For what it’s worth, Rust has solved this problem, as far as I’m concerned, with Rust Editions. It’s not impossible; it doesn’t require an ongoing sisyphean effort performed for free.

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              But if I write a simple utility with no dependencies other than the language runtime, then yeah, that should be finished

              Python has a clear support policy: feature releases get five years. If you want to declare your software “finished”, then in at most five years it will no longer be receiving bugfix and security support of the platform it runs on.

              Meanwhile I’m not super optimistic about Rust having solved this “problem”. The language is still extremely young and they’re accumulating a lot of “we promise to keep this working for you forever” stuff that I think is not sustainable over the kinds of time horizons the “finished software” people will want.

              (my own stance is that the only way software can be “finished” is when it’s no longer used by anyone, anywhere, and never will be again)

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                the only way software can be “finished” is when it’s no longer used by anyone, anywhere, and never will be again

                This is trivially false if your software is running in an environment where it doesn’t have to care about security. I can run just about any unmodified video game ROM from the 80s on my laptop using an emulator. There’s no inherent difference between a video game emulator and a language implementation - the difference is that one of them is “retrocomputing” and the other is “general-purpose programming”. Rust editions are essentially cutting “retrocomputing releases”. Python could do the same, or someone else could do so (and some have built 2.7 forks, to much gnashing of teeth)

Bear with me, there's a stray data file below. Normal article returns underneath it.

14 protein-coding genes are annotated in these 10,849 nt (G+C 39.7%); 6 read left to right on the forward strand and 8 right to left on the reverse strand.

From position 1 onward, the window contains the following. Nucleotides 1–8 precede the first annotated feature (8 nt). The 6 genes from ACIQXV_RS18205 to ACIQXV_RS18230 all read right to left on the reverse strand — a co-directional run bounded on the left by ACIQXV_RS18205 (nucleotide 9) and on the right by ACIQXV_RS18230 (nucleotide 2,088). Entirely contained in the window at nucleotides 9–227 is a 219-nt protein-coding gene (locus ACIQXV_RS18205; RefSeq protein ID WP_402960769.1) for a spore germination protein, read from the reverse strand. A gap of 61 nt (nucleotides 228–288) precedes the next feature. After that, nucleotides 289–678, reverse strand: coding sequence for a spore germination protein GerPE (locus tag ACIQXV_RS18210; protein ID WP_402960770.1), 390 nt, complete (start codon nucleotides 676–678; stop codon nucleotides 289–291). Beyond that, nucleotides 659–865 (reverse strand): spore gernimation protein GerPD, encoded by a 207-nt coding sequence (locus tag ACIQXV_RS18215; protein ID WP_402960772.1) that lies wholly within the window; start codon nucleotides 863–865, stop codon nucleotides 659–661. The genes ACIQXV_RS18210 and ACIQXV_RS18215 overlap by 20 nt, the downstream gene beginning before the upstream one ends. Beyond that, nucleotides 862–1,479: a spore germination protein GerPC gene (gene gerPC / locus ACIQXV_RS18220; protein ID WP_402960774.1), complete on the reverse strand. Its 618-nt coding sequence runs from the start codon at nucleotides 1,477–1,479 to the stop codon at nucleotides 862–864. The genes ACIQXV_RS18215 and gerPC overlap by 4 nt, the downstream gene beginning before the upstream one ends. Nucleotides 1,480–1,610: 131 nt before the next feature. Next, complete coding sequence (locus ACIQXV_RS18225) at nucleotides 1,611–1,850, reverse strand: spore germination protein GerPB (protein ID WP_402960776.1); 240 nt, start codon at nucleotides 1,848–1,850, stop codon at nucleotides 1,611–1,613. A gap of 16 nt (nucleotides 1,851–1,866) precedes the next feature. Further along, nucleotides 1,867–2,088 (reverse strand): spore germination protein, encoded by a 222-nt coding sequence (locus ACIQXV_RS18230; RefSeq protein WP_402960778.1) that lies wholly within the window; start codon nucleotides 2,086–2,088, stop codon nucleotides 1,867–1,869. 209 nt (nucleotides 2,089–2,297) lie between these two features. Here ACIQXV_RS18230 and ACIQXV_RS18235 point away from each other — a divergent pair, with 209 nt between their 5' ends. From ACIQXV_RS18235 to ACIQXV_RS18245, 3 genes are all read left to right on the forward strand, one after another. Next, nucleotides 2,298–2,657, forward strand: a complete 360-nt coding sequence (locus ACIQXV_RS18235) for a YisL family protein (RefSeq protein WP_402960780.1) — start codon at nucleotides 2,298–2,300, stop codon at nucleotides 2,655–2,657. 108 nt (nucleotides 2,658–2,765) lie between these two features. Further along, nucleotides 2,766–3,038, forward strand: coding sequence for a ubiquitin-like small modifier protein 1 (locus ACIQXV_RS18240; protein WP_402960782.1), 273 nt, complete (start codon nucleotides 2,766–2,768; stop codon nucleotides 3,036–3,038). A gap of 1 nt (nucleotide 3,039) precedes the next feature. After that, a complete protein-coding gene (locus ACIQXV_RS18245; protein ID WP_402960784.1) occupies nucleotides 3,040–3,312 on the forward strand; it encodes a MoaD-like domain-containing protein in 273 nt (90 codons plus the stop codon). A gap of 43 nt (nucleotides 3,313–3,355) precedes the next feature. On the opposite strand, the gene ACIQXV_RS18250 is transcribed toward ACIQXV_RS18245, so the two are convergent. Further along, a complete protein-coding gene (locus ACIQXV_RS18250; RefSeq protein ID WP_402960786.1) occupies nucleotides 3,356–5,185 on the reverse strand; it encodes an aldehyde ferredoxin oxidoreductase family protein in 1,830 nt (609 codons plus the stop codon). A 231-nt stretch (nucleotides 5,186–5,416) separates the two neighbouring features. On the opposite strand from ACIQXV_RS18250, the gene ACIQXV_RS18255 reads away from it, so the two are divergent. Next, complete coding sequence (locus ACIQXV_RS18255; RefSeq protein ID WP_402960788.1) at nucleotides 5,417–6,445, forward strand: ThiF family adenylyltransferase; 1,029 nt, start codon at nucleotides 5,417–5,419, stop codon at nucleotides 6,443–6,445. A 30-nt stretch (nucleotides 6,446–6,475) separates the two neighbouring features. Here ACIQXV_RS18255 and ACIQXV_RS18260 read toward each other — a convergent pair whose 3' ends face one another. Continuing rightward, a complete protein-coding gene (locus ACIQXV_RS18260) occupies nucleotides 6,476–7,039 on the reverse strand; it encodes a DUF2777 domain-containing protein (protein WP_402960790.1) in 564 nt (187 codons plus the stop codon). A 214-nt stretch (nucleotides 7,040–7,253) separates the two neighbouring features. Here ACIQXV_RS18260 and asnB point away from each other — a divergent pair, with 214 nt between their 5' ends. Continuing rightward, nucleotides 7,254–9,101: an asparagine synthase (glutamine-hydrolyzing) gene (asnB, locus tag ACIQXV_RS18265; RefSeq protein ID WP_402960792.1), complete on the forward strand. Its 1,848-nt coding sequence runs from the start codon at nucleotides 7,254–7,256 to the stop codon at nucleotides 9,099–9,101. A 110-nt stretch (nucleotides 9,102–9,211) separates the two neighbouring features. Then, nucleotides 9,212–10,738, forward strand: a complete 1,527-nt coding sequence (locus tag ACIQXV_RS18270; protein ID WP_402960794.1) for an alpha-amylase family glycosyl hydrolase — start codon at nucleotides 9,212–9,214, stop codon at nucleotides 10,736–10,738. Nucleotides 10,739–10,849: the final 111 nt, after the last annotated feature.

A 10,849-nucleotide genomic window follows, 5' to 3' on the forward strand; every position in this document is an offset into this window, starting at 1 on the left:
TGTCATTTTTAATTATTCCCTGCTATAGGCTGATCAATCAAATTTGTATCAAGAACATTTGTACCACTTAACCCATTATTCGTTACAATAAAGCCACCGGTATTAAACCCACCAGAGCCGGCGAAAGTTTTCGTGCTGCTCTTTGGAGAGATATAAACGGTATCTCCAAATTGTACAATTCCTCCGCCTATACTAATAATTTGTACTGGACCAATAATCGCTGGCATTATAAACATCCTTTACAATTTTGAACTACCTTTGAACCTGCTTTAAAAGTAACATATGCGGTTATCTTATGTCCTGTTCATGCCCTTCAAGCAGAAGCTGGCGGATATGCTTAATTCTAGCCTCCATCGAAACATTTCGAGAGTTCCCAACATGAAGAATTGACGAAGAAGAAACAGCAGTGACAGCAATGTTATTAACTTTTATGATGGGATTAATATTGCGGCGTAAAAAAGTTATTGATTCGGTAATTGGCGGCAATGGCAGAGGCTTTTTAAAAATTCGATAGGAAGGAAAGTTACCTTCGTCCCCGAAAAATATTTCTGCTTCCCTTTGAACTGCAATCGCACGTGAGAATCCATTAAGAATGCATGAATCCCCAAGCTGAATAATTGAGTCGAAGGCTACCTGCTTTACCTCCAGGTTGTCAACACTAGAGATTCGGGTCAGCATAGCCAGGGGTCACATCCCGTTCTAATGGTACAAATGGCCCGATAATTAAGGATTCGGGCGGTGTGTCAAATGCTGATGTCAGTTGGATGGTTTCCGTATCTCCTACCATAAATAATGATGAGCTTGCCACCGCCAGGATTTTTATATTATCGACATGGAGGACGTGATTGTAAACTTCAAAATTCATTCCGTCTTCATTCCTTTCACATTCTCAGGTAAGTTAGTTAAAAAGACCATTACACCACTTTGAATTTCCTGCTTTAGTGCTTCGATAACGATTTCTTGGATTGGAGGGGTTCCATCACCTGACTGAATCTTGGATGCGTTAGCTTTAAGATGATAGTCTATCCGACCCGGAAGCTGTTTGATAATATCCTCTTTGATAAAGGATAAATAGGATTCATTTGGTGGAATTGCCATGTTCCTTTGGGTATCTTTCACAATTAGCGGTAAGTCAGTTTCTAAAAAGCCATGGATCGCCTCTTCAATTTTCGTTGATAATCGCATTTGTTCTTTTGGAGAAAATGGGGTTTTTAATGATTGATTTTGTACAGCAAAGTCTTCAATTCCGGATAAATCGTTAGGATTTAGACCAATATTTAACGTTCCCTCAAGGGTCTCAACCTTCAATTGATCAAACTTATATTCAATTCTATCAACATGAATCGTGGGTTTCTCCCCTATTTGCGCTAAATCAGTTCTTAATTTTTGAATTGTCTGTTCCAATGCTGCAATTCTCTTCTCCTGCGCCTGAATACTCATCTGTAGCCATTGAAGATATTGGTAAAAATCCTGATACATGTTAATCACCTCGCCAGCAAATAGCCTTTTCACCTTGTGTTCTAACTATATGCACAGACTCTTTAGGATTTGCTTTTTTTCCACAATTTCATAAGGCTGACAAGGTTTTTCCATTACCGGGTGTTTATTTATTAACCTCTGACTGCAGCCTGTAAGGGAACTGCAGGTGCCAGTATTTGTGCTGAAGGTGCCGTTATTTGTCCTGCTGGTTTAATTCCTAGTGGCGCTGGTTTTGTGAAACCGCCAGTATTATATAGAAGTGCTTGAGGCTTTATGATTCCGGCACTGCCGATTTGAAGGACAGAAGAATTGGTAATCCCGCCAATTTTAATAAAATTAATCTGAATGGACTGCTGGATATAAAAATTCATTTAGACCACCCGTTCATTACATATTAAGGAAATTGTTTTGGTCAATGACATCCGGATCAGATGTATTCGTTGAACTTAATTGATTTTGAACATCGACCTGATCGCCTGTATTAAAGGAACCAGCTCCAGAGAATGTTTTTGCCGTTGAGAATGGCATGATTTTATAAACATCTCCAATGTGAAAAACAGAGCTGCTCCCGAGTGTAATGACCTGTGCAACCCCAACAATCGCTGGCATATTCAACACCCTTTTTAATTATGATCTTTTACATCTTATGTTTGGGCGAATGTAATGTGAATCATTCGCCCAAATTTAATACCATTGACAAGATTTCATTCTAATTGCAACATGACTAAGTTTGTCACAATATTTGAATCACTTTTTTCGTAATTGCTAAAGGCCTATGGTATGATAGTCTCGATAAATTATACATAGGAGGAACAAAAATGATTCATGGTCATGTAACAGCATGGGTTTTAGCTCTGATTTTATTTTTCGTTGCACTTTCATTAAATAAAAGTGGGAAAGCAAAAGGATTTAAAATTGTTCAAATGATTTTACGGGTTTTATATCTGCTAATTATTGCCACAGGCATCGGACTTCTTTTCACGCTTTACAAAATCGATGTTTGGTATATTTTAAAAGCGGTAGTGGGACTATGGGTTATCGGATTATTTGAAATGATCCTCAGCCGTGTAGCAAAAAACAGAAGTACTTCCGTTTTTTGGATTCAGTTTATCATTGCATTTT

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                  Note that virtually every C compiler can still compile code from the nineties (that’s thirty years ago) using options like --std=c89. The same is true for Common Lisp, although that’s not an evolving standard like C is. Fortran compilers can compile code from the seventies…

                  But for modern languages it’s sort of acceptable to not have backwards compatibility. Of course, backwards compatibility also has a flip side in that it means every bad decision must be kept around forever (although it can be deprecated or even dropped in newer “modes” of course).

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                    The aggressive breakage is makework. My tolerance for that varies greatly based on the season I’m in. But, if I’ve marked something finished and it must be updated to support Critical Business Functions, that’s where support contracts come in.

                    (I suppose I’m not quite compatible with open source still.)

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                    You can run unmodified Python code on your laptop too. You just have to run it in a VM that has a compatible Python interpreter for it to run. That is essentially the same thing you are doing when you run your 80’s ROMs on an emulator. You are handling the maintenance of getting that ROM to work by changing the environment around it to suit it, the same thing you’d have to do with the old Python code.

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                      In the same vein as another reply: you’re relying on the emulator being maintained, in the same way you’re relying on a specific version of the Python interpreter to be maintained. You’re also relying on the games not having any show-stopping bugs in them, because the original vendor is long past the point of fixing them.

                      So no matter how you choose to phrase it, yes, you really are relying on others to do long-term maintenance on your behalf as part of your ’finished” software.